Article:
VIDEOGAME WRITING NOMINATIONS
Thrilled to get a nomination for the 2016 Writers Guild Awards for outstanding achievement in videogame writing on Assassin’s Creed Syndicate.
LOS ANGELES, NEW YORK — The Writers Guild of America, West (WGAW) and the Writers Guild of America, East (WGAE) have announced nominations for outstanding achievement in writing for videogames during 2015. Winners will be honored at the 2016 Writers Guild Awards on Saturday, February 13, at concurrent ceremonies in Los Angeles and New York City. Writers Guild of America, West
Pretty chuffed to receive this email message today:
“Congratulations on your nomination for this year’s Videogame Writing Award for your work on Assassin’s Creed Syndicate… I wanted to be in touch with you to extend an invitation to speak on this year’s panel at the VWC Annual Meeting. Each year we ask all of the nominees if they, a member of their team, or the entire writing team would be willing to talk about their experiences creating and writing the game for which they are nominated.”
And thrilled for the editorial team!
UPDATE 14th February:
CONGRATZ and well done to the winner: Rise of the Tomb Raider
Here’s a link to all the nominees and winners: WGA Awards, nominees and winners
This post follows on from the previous one about how to write AI lines for the aspiring video game writer. It gives a practical tip for writing AI lines for open world AAA video games.
To retain your sanity when writing AI lines, it’s necessary to get them down fairly quickly, especially when there are thousands of them to write.
The thing about writing them on your PC, though, filling in one blank space in the database after the other, is that at some point you will get bogged down by the line that just refuses to come. You might spend 10 or 30 minutes racking your brain just to find a single line or paragraph that works. This is inefficient and very frustrating especially when you have missions and main path dialogue to write.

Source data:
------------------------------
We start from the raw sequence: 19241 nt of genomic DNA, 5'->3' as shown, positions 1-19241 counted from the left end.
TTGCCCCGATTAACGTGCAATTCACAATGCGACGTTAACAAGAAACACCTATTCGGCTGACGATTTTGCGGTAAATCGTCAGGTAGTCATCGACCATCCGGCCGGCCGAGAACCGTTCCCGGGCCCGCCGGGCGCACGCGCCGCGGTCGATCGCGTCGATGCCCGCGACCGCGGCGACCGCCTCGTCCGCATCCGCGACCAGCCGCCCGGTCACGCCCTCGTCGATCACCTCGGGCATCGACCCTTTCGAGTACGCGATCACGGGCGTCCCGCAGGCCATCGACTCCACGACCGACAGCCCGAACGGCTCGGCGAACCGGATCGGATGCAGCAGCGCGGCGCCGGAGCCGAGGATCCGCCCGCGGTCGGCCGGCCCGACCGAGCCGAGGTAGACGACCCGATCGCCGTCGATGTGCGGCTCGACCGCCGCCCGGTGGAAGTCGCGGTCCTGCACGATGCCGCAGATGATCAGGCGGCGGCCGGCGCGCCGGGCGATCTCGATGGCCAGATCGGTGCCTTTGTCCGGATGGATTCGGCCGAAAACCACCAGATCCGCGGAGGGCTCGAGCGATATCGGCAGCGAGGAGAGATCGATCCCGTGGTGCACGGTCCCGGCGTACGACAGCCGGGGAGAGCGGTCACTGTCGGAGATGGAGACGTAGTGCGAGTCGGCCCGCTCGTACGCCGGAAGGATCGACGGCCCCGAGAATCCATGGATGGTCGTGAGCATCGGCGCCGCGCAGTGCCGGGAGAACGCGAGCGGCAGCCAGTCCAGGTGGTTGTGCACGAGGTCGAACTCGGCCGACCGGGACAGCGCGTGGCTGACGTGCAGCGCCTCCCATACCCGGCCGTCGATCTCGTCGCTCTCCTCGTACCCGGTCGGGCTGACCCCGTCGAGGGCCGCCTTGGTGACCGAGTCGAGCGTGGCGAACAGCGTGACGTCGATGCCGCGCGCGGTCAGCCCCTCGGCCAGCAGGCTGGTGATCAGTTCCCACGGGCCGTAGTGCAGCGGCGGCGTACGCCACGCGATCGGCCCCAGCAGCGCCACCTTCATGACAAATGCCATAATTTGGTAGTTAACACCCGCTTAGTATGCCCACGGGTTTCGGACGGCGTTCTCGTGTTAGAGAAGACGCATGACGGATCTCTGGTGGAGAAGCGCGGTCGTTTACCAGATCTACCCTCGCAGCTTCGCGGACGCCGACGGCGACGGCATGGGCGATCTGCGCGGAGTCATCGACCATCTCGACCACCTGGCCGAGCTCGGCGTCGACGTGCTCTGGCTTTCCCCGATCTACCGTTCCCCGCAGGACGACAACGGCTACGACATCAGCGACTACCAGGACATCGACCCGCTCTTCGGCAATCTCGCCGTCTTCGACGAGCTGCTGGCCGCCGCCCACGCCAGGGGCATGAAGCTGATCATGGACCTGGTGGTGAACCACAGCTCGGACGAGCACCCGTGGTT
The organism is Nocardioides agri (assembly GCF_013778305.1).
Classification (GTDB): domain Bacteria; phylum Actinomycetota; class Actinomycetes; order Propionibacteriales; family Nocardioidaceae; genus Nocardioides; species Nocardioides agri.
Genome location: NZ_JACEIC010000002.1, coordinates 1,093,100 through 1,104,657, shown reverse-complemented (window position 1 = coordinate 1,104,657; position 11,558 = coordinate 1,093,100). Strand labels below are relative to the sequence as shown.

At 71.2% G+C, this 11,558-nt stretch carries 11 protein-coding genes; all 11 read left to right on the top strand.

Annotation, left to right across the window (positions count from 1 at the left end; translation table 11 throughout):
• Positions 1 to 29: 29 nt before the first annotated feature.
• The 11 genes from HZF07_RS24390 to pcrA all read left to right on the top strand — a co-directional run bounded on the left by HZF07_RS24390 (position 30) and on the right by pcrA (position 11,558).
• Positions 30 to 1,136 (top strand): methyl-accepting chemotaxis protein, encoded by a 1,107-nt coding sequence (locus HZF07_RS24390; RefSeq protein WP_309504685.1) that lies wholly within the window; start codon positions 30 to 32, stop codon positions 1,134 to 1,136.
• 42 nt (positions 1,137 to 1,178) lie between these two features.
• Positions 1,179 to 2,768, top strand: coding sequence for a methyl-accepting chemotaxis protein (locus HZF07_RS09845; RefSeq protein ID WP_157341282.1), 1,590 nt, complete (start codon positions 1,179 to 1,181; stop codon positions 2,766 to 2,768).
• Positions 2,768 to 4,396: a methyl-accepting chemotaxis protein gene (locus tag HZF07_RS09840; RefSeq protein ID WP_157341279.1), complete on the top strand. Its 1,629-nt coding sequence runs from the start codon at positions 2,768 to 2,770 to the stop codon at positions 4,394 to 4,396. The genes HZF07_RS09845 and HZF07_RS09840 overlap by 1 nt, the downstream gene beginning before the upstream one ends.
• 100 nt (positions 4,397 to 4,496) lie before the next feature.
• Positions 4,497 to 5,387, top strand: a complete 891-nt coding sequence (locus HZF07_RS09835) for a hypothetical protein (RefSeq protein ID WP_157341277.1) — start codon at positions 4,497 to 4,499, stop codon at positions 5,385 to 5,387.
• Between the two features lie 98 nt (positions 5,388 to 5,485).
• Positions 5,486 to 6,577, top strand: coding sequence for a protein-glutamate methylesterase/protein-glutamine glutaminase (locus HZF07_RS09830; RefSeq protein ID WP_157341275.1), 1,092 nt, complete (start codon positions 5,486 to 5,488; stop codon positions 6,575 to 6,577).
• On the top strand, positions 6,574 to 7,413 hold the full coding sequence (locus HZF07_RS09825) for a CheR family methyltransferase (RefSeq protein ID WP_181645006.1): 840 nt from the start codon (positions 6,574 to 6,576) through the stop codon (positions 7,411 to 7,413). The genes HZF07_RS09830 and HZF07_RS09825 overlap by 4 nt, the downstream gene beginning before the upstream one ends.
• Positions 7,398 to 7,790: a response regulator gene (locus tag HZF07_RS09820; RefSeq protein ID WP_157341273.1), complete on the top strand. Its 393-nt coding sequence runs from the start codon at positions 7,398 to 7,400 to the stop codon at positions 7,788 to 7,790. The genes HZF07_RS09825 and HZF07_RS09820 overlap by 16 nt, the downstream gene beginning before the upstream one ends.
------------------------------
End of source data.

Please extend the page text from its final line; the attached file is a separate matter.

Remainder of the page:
So, instead of trying to thump out the lines directly on my PC, I first write down a draft on paper. Sounds old hat and time consuming but in fact, in the long run, it turns out to be the quickest way of writing quality AI lines.
Here’s a quick breakdown on how to do it:
- Place 4 or 5 A4 sheets on your desk. Number them.
- Write the indications for each set of lines to be written. For each line I simply put a dot on the left and provide enough space for my text.
N.B. Some situations will call for just a few words such as attack commands. Others may require a whole paragraph like chitchat in a tavern or around a fire. So remember to leave enough space! 😉
- Once you have written down your indications, write in the lines one after the other. If you get stuck, go onto the next. If an idea pops into your mind that would fit further down, write it.
- Copy the lines into the database. Take full advantage of this extra time by thinking of the characters in relation to each other and by fine-tuning your lines as you go.
I find it preferable to write AI lines by character rather than by line type. This is because it is far easier to write while staying in one character at a time. That said, sometimes you are not given the choice, you have to adapt.
To recap, this method not only allows you to easily skip lines or whole sections when you get stuck, but gives you the freedom to dance about with your pen pinning down lines as they pop into your head. The idea is to keep the ink flowing fast and furious without lifting your pen off the page for more than a few seconds for thought.
This simple way of writing AI lines also enables the writer to more easily enhance the text with idiosyncratic speech or recurring images and expressions.
Making the Storyworld Come Alive